Since Facebook launched over a decade ago, it has significantly influenced how we communicate with each other, and ultimately, how news organizations communicate with audiences. Continue reading


Net Worked | May 12th, 2016 | #, #, #, #, #, #, #, #, #, #, #, #, #
Why Facebook needs a public editor

Mark Zuckerberg should hire a public editor for Facebook to benefit journalism’s relationship with the platform. (Photo: b_d_solis/Flickr)

It’s been a wild week for Facebook. The social network came under criticism this week for allegedly suppressing content that advocates Conservative policies when it comes to the content that appears on its Trending Topics list.

It also prompted a letter to the social network from John Thune, the Republican senator from South Dakota, with the senator saying if the bias were true, it was a violation of the values of an open internet. Continue reading


Net Worked | May 12th, 2016 | #, #, #, #, #, #, #, #, #, #, #, #, #
Why Facebook needs a public editor

Mark Zuckerberg should hire a public editor for Facebook to benefit journalism’s relationship with the platform. (Photo: b_d_solis/Flickr)

It’s been a wild week for Facebook. The social network came under criticism this week for allegedly suppressing content that advocates Conservative policies when it comes to the content that appears on its Trending Topics list.

It also prompted a letter to the social network from John Thune, the Republican senator from South Dakota, with the senator saying if the bias were true, it was a violation of the values of an open internet. Continue reading


Net Worked | May 11th, 2016 | #
Tell people what you want, give rewards: Twitter chat about comments

Ahem. First lesson I’ve learned form this is that Storify doesn’t appear to have a whitelisted embed protocol for WordPress blogs. So, to read the round-up of tweets from Tuesday’s #SPJDigichat about comments, head here.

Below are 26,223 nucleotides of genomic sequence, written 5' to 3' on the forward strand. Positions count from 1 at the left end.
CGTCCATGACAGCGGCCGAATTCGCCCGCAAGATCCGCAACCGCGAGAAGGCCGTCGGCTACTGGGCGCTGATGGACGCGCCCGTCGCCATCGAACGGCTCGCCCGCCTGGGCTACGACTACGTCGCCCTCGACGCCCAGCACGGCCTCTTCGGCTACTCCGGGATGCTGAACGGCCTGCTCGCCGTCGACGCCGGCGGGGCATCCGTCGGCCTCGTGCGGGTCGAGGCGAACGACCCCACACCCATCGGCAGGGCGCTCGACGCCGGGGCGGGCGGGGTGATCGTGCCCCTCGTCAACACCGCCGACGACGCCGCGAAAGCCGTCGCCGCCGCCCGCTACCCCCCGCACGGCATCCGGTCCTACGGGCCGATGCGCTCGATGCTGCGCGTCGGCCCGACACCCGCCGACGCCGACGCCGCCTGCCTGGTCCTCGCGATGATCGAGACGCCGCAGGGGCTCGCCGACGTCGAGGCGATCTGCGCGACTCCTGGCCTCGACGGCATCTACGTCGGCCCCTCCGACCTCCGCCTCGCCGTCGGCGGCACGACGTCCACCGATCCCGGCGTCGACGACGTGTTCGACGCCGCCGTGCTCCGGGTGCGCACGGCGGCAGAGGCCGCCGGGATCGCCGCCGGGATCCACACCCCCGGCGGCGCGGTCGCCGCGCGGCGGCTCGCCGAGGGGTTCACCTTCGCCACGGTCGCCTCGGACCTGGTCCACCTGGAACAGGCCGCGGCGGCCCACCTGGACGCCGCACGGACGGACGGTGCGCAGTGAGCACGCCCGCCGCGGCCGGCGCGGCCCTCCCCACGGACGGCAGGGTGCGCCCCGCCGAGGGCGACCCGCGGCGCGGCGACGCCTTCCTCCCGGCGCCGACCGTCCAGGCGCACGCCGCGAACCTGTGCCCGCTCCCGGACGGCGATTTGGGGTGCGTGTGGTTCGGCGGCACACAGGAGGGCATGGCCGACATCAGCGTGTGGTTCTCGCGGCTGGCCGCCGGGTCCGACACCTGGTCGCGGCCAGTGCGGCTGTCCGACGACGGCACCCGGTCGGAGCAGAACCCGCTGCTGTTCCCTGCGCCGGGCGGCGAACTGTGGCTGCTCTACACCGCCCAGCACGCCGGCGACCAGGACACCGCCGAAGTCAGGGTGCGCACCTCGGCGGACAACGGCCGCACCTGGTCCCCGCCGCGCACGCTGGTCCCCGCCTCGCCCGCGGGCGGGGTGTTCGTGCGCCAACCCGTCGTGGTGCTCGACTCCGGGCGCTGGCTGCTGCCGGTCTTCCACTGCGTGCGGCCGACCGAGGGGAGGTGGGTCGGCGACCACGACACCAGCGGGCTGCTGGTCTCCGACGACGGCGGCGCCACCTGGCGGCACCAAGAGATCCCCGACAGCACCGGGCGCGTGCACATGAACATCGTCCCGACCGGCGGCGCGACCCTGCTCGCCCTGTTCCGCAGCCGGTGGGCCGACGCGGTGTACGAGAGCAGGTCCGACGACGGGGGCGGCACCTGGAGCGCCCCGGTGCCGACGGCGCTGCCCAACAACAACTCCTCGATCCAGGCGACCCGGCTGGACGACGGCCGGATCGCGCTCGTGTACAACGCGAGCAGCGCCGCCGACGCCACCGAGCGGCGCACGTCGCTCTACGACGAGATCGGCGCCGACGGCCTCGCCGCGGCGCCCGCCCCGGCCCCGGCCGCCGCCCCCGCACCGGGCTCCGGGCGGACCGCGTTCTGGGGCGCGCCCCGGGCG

And if you know how to make the Storify embed work on a WordPress blog, let me know … in the comments. Continue reading


Net Worked | May 6th, 2016 | #
Chat about comments with the Coral Project

Some days, moderating comments at stltoday.com involves a few quick looks as I juggle other tasks. Other days, it involves more time as I wade through hundreds of comments on a controversial article (or just one about a hot-button topic), trying to decide if this one is an insult, or that one is too racist to remain on the site.

The Guardian recently published the results of a study of the 70 million comments on its site (since 2006), and I found the results fascinating.  Continue reading


Net Worked | May 2nd, 2016 | #, #, #, #, #, #, #, #, #, #, #, #, #, #
Now streaming: The world

They have been common occurrences in our Facebook feeds over the last few weeks — a news organization, journalist or publisher on the social network sends a notification to its fans that its live doing an event or doing a Q&A on a subject.

Whether its The New York Times discussing the future of Apple amid the conclusion of the company’s 13 year growth streak or the BBC World Service interviewing a German historian about the country’s past, live-streaming has become a new way for news organizations to engage audiences in conversations, as well as inform them about particular events. Continue reading